Depression & Adults: What to Look For
Adulthood is hard to navigate, because the stressors of everyday life are difficult to keep in balance; responsibilities pull you in every direction at all times. There's kids to take care of, spouses to attend to, friends to stay in touch with, budgets to balance, carpools to arrange, careers to push forward - the list goes on. Becoming an adult and moving through different life stages comes with experiencing the unknown - these major life changes and stresses can lead to depression.
Depression in adults (like with teens), can develop from causes ranging from genetics to brain chemistry to changes in seasons and everything in between. No matter the reason, depression does NOT make you weak and is NOT something you can just get over.
If you or someone you love shows signs of losing interest in things they once cared about, is lethargic for extended periods, and is especially restless or anxious, it may be a few warning signs of depression. If you notice these behaviors, you can help yourself and your loved ones by expressing concern, being a source of support, and helping them to reach out for help.
Here are a few symptoms that someone with depression can exhibit:
Persistent feelings of sadness, emptiness, or hopelessness
Loss of interest in hobbies or activities
Decreases in energy
Problems sleeping - both insomnia and excessive sleeping can be signs of depression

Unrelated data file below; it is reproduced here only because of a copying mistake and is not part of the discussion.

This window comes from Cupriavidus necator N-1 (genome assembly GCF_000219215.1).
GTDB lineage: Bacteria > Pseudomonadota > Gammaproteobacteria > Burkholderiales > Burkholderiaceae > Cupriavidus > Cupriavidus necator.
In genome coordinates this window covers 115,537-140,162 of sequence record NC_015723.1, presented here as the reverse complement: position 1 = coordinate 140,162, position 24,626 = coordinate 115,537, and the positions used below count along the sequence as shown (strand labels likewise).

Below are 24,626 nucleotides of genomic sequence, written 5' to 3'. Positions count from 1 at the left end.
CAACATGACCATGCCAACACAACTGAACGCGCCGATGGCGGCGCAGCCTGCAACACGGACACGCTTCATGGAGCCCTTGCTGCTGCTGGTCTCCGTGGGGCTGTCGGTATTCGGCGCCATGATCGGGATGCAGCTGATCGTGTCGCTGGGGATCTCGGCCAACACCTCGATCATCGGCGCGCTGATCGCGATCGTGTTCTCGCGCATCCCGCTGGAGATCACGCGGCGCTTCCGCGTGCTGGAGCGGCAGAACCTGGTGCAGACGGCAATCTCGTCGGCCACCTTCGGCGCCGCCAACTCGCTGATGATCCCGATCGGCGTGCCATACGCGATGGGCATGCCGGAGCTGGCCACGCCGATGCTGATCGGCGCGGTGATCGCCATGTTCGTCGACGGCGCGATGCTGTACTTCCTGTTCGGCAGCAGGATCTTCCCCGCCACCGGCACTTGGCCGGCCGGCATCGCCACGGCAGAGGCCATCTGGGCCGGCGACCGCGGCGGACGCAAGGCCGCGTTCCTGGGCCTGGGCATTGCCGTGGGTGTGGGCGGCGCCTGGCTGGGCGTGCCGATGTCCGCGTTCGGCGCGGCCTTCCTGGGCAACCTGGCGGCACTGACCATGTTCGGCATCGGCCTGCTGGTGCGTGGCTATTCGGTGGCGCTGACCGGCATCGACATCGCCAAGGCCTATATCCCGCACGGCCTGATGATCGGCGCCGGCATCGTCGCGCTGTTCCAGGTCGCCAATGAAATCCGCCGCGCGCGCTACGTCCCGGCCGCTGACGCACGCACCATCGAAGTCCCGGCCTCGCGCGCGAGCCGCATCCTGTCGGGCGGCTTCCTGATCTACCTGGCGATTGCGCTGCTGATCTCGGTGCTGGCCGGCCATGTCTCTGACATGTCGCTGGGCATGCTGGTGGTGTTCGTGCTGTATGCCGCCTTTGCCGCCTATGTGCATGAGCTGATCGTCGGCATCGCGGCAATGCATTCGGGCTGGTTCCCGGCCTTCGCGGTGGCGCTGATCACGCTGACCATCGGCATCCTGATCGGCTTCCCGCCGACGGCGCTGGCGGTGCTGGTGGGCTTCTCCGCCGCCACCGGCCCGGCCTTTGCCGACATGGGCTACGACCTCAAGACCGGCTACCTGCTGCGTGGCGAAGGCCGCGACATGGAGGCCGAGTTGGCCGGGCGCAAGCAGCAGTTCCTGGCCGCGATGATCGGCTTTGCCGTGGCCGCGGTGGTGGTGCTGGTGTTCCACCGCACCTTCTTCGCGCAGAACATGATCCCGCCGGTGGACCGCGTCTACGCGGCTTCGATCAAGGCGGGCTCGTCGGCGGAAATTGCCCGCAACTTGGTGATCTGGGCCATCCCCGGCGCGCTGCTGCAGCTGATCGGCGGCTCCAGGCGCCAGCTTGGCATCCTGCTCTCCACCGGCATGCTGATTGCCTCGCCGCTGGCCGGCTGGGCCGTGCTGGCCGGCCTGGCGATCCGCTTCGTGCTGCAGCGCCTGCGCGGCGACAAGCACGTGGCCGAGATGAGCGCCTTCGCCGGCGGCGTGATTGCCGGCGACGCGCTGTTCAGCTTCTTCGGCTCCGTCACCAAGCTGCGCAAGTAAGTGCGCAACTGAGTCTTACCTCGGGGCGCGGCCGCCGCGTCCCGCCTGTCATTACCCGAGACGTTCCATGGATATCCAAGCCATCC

Persistent or frequent fatigue or lack of energy
Changes in appetite and weight
Aches and pains
Suicidal thoughts or actions, or thoughts of death
Remember - these signs are specific to depression in adults. Signs of depression in teens and adolescents look a little different. Depression looks different in different people and at different stages of life - not everyone experiences the same symptoms, or even the same amount of symptoms.
Some forms of depression in adults can be triggered by unique life events or under specific circumstances, including:
One of the most common mental disorders in the country, depression can be brought on by circumstances ranging to genetics to environmental factors to traumatic life events. Some risk factors and causes for depression are:
Serious trauma or stresses
Family history of depression
Side effect of some medications
History of other mental disorders
Drug or alcohol abuse
Depression is a serious mental disorder, and if you or a loved one are seeing the warning signs, reach out to get help and don't ignore it. Untreated depression in adults can lead to prolonged and more acute symptoms, other illnesses, substance abuse and even suicide.
If you're seeing the signs in a loved one, start the conversation in a non-judgmental way. Express your concerns and address the symptoms you're noticing, and offer a shoulder to cry on or an ear to listen with as much as they need. Being a supportive friend or family member is the first step in helping a loved one recover. If you're not sure how to help, click here for a few ways you can be there for someone showing anxiety, one of the symptoms of depression.
If you yourself are experiencing these symptoms, reach out to your loved ones and let them be that support for you. No matter what, the well-being of you and your loved ones is the most important thing in the world.
I offer specific therapy services for adults, and would love to be a part of your support system. You can also check out a few more of my resources below to help cope with stress management and anxiety: